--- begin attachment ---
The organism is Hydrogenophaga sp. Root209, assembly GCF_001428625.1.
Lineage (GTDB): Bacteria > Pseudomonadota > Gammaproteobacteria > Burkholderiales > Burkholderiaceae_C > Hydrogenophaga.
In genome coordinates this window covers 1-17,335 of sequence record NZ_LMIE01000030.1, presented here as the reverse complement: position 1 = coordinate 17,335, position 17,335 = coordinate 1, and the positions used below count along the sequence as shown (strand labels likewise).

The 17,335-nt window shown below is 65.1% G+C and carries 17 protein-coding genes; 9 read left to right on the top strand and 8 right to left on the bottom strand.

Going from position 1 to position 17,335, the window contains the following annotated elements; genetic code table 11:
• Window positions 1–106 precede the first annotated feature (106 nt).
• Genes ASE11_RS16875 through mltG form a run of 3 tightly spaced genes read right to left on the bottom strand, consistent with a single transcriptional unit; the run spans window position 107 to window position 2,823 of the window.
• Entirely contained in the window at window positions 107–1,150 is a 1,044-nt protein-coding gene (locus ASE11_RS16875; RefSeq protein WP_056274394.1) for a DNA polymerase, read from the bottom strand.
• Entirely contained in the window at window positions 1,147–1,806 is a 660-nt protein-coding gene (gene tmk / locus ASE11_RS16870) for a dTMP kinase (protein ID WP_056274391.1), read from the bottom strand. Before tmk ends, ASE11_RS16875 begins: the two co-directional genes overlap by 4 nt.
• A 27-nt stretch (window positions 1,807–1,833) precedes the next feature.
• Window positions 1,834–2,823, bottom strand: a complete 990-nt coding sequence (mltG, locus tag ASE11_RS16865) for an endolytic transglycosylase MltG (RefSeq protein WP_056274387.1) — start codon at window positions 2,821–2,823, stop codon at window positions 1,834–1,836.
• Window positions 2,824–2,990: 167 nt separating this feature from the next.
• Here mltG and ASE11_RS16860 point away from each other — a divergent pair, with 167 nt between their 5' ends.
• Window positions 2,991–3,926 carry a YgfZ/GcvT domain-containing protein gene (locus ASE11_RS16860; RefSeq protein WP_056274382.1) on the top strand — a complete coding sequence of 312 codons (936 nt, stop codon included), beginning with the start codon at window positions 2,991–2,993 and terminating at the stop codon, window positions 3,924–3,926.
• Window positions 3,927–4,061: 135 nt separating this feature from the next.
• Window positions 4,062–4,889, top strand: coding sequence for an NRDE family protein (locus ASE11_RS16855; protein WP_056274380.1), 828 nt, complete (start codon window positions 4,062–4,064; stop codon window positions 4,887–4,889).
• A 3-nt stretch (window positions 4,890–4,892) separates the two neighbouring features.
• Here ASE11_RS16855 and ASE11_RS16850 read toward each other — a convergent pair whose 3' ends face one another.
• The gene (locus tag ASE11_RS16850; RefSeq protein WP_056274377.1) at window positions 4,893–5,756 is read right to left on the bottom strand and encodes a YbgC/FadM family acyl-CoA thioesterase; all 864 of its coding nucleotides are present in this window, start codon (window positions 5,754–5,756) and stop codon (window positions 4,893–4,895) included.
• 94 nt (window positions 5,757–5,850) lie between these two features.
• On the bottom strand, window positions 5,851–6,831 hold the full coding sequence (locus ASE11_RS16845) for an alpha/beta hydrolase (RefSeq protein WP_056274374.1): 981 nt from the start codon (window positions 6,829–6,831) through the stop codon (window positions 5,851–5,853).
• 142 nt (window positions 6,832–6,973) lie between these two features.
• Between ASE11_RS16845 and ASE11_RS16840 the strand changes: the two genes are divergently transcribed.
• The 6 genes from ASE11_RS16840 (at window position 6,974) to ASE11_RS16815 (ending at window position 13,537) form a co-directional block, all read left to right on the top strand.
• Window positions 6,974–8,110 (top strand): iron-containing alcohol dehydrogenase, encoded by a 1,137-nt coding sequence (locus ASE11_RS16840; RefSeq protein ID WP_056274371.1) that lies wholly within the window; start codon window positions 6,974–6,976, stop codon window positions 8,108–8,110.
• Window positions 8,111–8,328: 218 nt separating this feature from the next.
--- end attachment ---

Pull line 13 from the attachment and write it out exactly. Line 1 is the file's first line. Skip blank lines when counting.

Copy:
• Here mltG and ASE11_RS16860 point away from each other — a divergent pair, with 167 nt between their 5' ends.